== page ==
What you will learn

You will learn how to construct and interpret measures of company performance along several dimensions.  The first is profitability: you will learn how to take information from a company’s filings and measure its profitability.  Some of the concepts here include the gross profit margin, operating profit margin, and NOPAT margin (NOPAT stands for “Net operating profit after tax”).  All these measure a company’s ability to convert sales into profits, taking into account items such as interest expense and taxes.   Profitability can also be measured by considering returns, for example, what is the return being generated for shareholders?  How exactly is this return being generated?

The next set of measures deal with efficiency of operations, including management of working capital and efficiency of asset utilization.  The third set deals with risk, mostly different ways of measuring the extent to which a company can meet its liabilities.  The fourth set covers earnings quality.  Here, a simple question is asked: how reasonable are the profitability numbers?  The need for this topic arises because there are different ways to book a profit or a sale and different ways to account for one-time gains and losses.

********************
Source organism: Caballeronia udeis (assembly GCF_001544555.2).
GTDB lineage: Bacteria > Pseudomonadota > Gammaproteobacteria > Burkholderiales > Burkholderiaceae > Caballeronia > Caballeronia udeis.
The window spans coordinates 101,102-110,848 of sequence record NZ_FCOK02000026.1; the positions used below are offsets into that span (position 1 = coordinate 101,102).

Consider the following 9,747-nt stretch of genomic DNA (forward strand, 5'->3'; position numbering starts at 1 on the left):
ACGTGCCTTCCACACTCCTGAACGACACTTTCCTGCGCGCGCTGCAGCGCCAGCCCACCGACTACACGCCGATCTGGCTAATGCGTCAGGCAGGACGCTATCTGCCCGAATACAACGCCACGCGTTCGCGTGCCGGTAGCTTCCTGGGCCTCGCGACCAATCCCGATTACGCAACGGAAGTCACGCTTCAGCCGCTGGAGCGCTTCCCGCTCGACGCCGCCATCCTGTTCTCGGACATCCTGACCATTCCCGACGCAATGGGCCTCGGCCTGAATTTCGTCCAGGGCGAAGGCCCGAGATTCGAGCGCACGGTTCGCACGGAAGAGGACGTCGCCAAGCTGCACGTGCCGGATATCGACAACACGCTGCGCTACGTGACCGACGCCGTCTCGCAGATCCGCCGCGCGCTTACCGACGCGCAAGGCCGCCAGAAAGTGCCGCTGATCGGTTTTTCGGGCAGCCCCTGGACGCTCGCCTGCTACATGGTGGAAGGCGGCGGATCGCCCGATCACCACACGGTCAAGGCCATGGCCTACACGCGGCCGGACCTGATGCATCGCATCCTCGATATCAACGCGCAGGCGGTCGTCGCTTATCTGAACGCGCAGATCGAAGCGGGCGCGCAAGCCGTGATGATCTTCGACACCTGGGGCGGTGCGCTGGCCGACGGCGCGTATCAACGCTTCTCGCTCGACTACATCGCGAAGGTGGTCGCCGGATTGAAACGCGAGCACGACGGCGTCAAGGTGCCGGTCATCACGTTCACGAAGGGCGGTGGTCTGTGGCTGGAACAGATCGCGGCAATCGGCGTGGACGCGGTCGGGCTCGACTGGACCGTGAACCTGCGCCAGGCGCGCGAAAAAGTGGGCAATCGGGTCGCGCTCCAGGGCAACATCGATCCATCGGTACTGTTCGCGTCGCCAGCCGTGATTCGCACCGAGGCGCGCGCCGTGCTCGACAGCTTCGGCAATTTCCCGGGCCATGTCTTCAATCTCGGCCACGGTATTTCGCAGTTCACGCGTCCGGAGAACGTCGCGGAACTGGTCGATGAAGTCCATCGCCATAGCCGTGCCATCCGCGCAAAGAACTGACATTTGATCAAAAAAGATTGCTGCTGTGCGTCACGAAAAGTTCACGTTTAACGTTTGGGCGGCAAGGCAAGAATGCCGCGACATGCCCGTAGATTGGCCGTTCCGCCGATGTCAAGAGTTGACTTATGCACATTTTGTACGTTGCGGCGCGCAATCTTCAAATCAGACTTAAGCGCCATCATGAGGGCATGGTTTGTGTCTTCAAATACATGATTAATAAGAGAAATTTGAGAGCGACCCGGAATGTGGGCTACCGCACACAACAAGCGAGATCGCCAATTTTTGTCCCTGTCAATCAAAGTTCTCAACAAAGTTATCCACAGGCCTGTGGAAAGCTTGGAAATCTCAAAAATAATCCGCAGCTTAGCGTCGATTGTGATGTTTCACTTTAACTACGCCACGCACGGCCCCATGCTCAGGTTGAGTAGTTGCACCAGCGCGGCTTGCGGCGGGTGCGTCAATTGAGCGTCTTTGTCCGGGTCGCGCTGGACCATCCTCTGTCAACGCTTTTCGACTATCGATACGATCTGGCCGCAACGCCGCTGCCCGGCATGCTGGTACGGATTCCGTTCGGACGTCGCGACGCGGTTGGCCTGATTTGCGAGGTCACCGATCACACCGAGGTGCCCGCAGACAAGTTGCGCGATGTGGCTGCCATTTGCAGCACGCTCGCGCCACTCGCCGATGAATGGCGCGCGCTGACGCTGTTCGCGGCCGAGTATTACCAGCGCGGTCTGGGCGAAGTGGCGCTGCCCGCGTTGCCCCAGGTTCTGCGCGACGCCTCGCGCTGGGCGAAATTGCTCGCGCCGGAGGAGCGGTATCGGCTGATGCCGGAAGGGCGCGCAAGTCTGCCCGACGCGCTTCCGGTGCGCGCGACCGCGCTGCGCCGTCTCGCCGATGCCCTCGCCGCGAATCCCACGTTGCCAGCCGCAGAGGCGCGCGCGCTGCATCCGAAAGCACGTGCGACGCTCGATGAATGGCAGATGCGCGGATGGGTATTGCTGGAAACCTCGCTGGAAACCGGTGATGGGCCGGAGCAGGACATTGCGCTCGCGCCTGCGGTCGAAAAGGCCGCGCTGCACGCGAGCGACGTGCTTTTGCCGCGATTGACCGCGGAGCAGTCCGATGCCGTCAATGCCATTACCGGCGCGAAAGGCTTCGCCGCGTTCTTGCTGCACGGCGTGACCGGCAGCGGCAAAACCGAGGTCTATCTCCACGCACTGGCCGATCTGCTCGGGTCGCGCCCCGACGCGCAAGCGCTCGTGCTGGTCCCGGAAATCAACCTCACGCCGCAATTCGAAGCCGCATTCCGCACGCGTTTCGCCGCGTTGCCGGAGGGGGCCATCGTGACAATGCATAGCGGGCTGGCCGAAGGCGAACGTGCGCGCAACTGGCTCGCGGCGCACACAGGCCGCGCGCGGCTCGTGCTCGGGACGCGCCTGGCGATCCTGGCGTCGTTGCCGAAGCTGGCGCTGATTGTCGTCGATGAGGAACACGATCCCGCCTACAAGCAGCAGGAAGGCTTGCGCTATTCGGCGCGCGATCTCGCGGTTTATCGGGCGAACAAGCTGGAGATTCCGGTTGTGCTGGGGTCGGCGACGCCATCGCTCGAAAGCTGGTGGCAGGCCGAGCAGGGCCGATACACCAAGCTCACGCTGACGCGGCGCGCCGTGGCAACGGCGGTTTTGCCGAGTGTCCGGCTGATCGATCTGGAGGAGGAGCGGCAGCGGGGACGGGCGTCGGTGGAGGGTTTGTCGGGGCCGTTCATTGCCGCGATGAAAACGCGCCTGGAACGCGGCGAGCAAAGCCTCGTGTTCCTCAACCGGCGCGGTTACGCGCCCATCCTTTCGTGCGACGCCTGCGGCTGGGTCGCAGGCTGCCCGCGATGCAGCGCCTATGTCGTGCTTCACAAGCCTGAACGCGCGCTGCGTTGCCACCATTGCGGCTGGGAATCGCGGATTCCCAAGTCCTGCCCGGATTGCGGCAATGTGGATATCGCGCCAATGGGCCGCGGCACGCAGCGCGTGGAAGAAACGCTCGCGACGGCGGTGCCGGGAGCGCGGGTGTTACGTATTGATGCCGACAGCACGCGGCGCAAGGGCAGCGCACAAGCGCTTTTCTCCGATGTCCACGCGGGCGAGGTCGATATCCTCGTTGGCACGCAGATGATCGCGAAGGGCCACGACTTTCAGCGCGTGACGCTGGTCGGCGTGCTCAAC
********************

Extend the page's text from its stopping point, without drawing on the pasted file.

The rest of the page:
The last topic is price ratios.  The measures described above (which are sometimes called “Business Ratios”) are historical: they tell you what a company’s performance was, as revealed in its financial statements.  Prices, on the other hand, are determined by the willingness of investors to buy the company’s stock and so are based on expectations of future performance.  For example, the Price to Earnings (P/E) ratio measures the price of $1 of earnings.  Consider a company that has a high P/E ratio relative to others, i.e. a high price and low earnings.  The only way this can be rationalized is that the company’s earnings are expected to grow more rapidly than those of others.   This may not be reflected in earnings growth calculated from the company’s filings.  In practice, investors' adopt different measures to examine the impact of expected growth.  These include Price/Expected Earnings and the (P/E)/Expected Growth (PEG) ratio.  So the study of price ratios extends financial statement analysis to account for the impact of expectations upon ratio analysis.